Stephen Grant & Sons, 7 Bury Street, London
12 bore Bar Action, Sidelock Ejector
'Patent Ejector' no. 6282

Date of manufacture: 1891

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Heritage Guns' Comment

This is a superb example of a Best London sidelock ejector from this highly respected gunmaker, made in the heyday of the British gun trade. Most likely made as a non-ejector originally, as with many early sidelock Grants, it was converted to ejector in the 1890's and details of its internal mechanisms point to the gun being converted either in the Grant workshops or in those of John Robertson. In fact the original actioning may have been carried out by Robertson as many of the technical features were patented or used extensively by him.
Although by now the proprietor of Boss & Co, Robertson maintained his factory at George Yard where he made Boss guns, moving to Ham Yard in 1899. His locks were unusual in using his own hook design for an interceptor sear as opposed to the Block Safety used by Holland & Holland and Scott. Furthermore, the design of his favoured safety slide detent mechanism, a variation on the 'over-centre' system, appears in all his patent specifications drawings although not mentioned in the text. Lastly, the ejector mechanism, referred to as 'Patent Ejector' on the rib, is the functional equivalent of provisional patent no 11623 of 1887, produced by the collaboration of Henry Holland and John Robertson although the trip mechanism is a Grant patent. The action of gun no 6282 is delightfully engraved and in great condition. The 28" barrels have been sleeved and re-proofed for 2 1/2" nitro cartridges. This all adds up to a strong gun that is a joy to shoot and should give many years of service on game or clays with normal maintenance.


The action is of traditional bar action sidelock design and features:
Top lever opening, operating a 'Purdey Bolt' via a 'Scott Spindle';
Double triggers bolted by an automatic top tang safety slide;
Bar action locks by Chilton with Interceptor sears;
Roger's cocking levers;
Coil spring ejectors tripped by slides in the bar of action
and Anson's push rod forend catch.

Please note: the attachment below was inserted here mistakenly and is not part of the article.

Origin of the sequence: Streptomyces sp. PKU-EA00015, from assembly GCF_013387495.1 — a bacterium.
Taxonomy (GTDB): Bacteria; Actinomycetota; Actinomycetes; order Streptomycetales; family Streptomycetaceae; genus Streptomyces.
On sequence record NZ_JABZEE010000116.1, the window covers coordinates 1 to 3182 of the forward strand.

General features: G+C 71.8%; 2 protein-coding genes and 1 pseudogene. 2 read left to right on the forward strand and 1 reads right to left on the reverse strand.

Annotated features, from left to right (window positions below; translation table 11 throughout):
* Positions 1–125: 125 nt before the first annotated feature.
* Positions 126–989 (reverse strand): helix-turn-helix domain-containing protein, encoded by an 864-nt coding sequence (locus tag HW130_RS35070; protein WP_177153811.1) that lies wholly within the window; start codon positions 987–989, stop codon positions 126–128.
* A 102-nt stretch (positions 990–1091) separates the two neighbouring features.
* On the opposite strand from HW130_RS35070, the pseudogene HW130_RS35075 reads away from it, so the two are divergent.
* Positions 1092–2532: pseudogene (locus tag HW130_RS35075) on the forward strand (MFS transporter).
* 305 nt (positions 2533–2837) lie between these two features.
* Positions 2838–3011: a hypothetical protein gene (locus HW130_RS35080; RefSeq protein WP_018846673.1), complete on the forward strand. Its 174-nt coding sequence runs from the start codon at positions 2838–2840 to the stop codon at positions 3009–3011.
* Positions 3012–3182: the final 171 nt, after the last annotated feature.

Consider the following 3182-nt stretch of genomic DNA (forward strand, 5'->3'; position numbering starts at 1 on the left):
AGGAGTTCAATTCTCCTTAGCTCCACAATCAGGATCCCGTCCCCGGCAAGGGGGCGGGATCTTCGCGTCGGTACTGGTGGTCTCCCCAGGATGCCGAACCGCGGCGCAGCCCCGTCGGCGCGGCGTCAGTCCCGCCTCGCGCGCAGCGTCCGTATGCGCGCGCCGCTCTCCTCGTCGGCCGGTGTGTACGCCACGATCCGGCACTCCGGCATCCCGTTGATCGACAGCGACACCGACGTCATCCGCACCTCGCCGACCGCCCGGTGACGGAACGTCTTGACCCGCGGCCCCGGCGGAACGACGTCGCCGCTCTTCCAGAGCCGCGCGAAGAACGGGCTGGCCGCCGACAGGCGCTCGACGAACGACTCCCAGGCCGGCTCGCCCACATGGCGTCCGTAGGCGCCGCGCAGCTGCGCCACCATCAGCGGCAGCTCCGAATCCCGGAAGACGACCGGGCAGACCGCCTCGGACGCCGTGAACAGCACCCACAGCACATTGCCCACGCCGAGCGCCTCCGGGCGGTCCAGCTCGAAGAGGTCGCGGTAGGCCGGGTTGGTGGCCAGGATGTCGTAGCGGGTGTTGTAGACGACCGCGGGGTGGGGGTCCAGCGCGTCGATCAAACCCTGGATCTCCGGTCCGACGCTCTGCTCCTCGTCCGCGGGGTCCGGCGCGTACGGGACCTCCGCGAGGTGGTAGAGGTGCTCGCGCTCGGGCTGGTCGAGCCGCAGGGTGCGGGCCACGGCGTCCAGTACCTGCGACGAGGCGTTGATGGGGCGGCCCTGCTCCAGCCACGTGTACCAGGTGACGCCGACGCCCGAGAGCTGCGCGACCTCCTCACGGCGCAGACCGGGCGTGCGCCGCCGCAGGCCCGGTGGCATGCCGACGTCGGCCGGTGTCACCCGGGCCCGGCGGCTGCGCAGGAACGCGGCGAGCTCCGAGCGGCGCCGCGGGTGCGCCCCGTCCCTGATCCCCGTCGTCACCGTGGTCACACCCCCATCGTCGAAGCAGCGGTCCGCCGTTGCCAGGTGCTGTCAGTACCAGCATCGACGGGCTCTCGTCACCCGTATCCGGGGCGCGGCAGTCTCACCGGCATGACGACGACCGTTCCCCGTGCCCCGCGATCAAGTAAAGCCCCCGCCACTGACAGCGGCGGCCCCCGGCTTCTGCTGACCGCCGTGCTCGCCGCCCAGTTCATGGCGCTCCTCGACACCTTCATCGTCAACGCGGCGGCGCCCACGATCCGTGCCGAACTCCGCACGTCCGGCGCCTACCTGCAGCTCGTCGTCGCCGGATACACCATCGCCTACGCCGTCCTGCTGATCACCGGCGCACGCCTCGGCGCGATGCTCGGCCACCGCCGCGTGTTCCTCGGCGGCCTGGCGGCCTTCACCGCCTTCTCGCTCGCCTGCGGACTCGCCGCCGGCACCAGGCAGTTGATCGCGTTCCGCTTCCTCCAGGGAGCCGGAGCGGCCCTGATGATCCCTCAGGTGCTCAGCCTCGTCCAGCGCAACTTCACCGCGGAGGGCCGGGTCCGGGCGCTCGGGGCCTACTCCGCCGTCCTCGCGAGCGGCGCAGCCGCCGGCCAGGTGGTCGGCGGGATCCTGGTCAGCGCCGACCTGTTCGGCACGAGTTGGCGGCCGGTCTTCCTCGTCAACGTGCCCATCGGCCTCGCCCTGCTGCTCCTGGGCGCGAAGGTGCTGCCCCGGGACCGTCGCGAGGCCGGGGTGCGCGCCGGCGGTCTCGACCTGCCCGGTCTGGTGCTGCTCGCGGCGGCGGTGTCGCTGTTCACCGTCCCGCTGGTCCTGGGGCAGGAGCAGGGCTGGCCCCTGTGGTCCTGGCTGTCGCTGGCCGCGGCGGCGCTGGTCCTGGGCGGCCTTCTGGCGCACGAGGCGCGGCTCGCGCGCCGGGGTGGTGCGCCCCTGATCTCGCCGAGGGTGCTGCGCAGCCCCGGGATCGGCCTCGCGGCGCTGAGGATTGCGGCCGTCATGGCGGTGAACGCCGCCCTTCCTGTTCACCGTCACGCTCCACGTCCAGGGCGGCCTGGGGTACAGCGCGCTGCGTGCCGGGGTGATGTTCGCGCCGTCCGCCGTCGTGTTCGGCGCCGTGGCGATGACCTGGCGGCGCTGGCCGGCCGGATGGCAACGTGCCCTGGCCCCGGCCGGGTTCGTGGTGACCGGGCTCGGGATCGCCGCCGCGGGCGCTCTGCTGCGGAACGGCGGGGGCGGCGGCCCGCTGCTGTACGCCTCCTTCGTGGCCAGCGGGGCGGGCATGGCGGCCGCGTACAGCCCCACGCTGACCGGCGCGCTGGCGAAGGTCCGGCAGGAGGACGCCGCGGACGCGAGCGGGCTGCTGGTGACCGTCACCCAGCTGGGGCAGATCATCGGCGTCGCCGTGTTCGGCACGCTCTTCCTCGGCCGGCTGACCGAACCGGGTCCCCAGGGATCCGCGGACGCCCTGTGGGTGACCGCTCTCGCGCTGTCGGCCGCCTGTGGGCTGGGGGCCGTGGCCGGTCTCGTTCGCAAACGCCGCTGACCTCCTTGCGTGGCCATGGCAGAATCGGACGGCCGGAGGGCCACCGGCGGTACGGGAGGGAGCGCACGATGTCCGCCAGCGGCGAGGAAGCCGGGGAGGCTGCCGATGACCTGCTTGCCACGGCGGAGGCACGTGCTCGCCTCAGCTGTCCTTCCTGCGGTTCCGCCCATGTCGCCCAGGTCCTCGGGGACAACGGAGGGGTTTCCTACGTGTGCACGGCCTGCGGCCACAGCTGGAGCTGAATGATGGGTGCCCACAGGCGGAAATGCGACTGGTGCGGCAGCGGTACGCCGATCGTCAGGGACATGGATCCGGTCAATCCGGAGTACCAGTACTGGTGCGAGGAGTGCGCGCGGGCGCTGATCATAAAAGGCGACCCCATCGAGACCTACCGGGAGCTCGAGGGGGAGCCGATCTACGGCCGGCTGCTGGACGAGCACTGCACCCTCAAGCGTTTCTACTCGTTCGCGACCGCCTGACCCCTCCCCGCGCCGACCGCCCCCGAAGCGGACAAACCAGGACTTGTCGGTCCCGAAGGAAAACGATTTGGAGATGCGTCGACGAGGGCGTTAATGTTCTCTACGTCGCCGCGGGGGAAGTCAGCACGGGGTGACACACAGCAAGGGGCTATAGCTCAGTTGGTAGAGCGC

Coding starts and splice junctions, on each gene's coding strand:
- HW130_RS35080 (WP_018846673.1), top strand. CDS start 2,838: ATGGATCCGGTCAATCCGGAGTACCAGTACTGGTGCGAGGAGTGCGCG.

Gun weight 6lb 14oz
Engraving style Best fine foliate scroll. Finely carved fences and action bar.
Trigger pulls measure approximately: Front trigger 4 1/4lbs Rear trigger 4 1/2lbs
The sleeved steel to steel barrels are 28" in length, chambered for 2 1/2" (65mm) cartridges and are of brazed 'through' lump construction with soft soldered ribs.
Top rib is of the smooth, concave game type.
Birmingham reproof for 65mm nitro powder cartridges in 1980.

Approximate barrel measurements at date of publication:

Nominal Proof Size
Bore Diameter 9" from Breech
Minimum Wall Thickness
Choke Constriction
Right Barrel
0.005" (Skeet)
Left Barrel
0.011" (IC)

Straight Hand Stock and Splinter Forend are crafted from highly figured walnut. The forend has two inlet repairs at the knuckle, largely hidden by the barrels, and there is a small inlet to the rear of the right lock plate.

Highly Figured Walnut


The 22 lines per inch chequering is freshened and to normal sidelock pattern. The stock is cast off for a right-handed shot, features well defined drop points, a blank white metal oval and a 1" Silvers pad. The stock is finished with a traditional linseed oil based preparation as used on best guns by one of the top English makers. This finish uses no grain fillers to achieve its deep, smooth lustre, only many hours of alternate build and flatting off of the surface.

Approximate stock measurements at date of publication:

Pull to Heel
Pull to Bump
Pull to Centre
Pull to Toe
14 7/8"
15 1/2"
Drop at Comb
Drop at Face
Drop at Heel
1 1/2"
1 5/8"
1 15/16"
Cast at Comb
Cast at Heel
1/8" (approximate)
3/8" (approximate)

For the purposes of these measurements, 'Drop at Face' is the 'drop' measurement taken on a line perpendicular to the
line joining the trigger and centre of the butt at approximately 8" from the trigger (front trigger on a double trigger gun).

Patents Exhibited include:
Roger's cocking levers patent no 397 of 1882;
'Purdey Bolt' patent no. 1104 of 1863;
'Scott Spindle' patent no. 2752 of 1865;
Robertson's interceptor sear patent no. 2833 of 1882;
Grant's ejector patent no. 4360 of 1888;
Anson's forend fastener patent no. 3791 of 1872.